Sunday, September 15, 2019

What is Efficient Time Management?

Stress Less, Live More


A key component of conquering your stress is learning how to use your time more efficiently. I specifically use the word efficiently instead of productively because I don’t believe that we always need to produce something in order to manage our time to the best of our ability. Efficient use of time is using it to meet your values-based goals for the day.                              

For example, imagine that you had three major goals for today; go to your early morning exercise class, go to work, and pay your bills. If you accomplish those three goals you’ve used your time efficiently today. Any leftover time that you have can be used any way you wish. You don’t have to produce anything during the remaining time. You could watch television, check your social media accounts, or go out for a drink with a friend and not feel stressed about wasting those hours instead of being productive.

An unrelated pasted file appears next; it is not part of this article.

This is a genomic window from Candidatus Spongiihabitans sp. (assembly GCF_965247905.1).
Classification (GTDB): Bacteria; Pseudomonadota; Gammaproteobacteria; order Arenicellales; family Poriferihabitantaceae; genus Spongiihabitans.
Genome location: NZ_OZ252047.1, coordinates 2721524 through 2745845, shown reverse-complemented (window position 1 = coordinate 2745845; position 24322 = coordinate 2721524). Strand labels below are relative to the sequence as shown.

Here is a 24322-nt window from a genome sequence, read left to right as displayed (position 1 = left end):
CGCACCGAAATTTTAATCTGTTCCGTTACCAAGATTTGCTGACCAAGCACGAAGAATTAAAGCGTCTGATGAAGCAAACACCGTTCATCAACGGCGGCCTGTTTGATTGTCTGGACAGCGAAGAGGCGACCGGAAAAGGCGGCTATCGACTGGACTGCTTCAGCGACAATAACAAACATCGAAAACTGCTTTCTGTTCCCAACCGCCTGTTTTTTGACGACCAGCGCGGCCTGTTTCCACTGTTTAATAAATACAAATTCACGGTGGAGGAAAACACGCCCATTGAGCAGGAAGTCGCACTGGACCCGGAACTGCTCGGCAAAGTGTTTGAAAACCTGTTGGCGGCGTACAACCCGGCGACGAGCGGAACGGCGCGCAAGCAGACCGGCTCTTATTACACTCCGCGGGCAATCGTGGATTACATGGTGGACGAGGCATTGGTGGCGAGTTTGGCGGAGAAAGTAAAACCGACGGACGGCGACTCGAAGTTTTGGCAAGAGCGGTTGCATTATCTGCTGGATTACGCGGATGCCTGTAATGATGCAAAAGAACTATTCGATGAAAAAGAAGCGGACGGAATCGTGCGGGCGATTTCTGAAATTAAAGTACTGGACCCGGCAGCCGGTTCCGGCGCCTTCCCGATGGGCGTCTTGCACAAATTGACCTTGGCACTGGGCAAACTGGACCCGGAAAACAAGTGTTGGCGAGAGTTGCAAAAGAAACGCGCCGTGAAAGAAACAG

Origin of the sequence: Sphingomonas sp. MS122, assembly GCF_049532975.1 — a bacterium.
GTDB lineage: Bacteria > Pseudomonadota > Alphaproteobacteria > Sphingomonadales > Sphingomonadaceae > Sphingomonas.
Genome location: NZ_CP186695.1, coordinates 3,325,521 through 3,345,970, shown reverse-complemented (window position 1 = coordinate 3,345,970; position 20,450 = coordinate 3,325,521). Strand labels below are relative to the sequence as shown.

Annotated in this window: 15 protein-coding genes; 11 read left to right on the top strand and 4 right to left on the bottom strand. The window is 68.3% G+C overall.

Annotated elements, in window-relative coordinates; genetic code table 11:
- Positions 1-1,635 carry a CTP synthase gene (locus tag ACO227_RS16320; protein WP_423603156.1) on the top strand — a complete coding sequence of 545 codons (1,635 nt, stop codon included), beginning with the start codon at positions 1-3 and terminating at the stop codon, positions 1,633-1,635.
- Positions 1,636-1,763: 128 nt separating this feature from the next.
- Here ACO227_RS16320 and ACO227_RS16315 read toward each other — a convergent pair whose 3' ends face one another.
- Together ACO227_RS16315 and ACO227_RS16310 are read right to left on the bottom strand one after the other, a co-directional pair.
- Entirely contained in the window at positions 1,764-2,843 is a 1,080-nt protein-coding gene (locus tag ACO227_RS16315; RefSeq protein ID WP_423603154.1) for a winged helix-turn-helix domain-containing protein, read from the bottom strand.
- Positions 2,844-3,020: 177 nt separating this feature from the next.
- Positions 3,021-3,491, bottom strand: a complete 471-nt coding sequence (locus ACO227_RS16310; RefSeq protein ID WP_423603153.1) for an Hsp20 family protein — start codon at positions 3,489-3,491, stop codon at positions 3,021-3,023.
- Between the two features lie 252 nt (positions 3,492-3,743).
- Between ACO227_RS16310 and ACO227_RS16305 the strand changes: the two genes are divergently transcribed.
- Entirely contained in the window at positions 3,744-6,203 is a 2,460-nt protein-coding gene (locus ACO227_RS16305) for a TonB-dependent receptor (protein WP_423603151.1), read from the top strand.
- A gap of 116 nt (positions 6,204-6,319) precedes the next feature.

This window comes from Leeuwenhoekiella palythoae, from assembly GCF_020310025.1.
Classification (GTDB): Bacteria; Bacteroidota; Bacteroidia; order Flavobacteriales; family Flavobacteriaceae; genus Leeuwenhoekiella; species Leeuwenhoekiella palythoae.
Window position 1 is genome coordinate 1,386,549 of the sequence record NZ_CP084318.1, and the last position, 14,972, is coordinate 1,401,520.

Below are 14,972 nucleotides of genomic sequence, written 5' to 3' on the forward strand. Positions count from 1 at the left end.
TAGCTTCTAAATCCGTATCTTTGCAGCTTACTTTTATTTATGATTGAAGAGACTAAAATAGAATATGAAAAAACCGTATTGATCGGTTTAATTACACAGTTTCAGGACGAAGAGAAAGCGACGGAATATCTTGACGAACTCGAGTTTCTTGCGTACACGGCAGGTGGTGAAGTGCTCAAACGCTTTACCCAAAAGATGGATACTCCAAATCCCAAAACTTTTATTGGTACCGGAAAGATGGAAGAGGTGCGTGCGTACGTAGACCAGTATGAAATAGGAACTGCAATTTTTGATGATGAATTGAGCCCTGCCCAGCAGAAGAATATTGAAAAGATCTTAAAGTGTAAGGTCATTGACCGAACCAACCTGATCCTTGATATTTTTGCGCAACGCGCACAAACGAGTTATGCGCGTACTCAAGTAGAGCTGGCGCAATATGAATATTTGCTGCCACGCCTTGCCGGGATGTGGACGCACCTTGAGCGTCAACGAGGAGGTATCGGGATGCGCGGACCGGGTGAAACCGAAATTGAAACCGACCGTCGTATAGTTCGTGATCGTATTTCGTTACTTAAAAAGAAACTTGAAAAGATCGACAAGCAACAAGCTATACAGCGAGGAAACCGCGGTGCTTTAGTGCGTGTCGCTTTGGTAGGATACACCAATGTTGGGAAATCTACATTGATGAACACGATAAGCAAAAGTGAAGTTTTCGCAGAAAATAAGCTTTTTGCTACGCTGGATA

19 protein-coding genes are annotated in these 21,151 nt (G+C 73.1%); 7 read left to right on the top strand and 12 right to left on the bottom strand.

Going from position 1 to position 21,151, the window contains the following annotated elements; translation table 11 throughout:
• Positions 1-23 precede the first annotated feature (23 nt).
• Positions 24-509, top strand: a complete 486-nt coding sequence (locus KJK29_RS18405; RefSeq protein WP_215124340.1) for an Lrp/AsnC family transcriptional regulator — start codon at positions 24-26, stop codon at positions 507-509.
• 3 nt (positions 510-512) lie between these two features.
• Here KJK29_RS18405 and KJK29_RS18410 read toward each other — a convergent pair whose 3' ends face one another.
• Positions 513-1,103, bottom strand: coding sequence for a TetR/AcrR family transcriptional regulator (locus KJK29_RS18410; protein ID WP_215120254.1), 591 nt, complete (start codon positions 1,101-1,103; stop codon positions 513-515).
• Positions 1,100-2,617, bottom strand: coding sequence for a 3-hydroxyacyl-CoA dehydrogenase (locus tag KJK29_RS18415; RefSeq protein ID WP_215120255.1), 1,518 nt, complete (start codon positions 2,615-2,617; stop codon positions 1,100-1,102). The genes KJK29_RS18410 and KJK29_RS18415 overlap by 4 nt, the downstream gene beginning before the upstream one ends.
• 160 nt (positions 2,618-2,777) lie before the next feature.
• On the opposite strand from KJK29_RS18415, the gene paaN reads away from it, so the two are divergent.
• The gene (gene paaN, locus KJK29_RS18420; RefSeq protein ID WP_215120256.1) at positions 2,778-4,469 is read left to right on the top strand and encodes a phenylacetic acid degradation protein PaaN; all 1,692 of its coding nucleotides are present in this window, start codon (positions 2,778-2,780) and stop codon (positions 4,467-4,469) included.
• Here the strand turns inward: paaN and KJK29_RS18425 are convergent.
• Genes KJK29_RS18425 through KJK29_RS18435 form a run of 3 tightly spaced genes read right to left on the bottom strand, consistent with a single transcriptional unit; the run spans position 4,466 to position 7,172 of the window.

Efficient Time Management is a Three Step Process                                                      

Step 1: Setting Values-Based Goals                                                                                     

Because efficient time management revolves around meeting your values-based goals you need to determine what those are those before starting any time management plan. This is why I discussed goal setting and values in my previous columns. Please refer to my previous columns for information on this (Columns 20, 24, 25).                                                                                                                                                    

Step 2: Assessing Current Use of Time                                                                                                                    

If I wanted to assess your current use of time I could ask you to close your eyes and describe a typical day. I’m sure that you’d paint a pretty accurate picture of how you use your time but it wouldn’t have the same impact as actually seeing how you use every hour on paper. This is why I use a 24 hour time journal as a tool for helping people get the most accurate picture possible of how they use their time. The visual effect of seeing a 24 hour day broken down in 48, thirty minute segments is very powerful. I’ve found that actually seeing how you use your time compared to describing it with words is much more powerful. In addition, only you can determine if those 48 chunks of time were used efficiently. The following exercise, My Personal Time Journal will help you do this.

My Personal Time Journal                                                                             


  1. Begin keeping this journal tomorrow.  
  2. Keep the journal at least five days a week for one month (rotate the five days to include weekends and weekdays).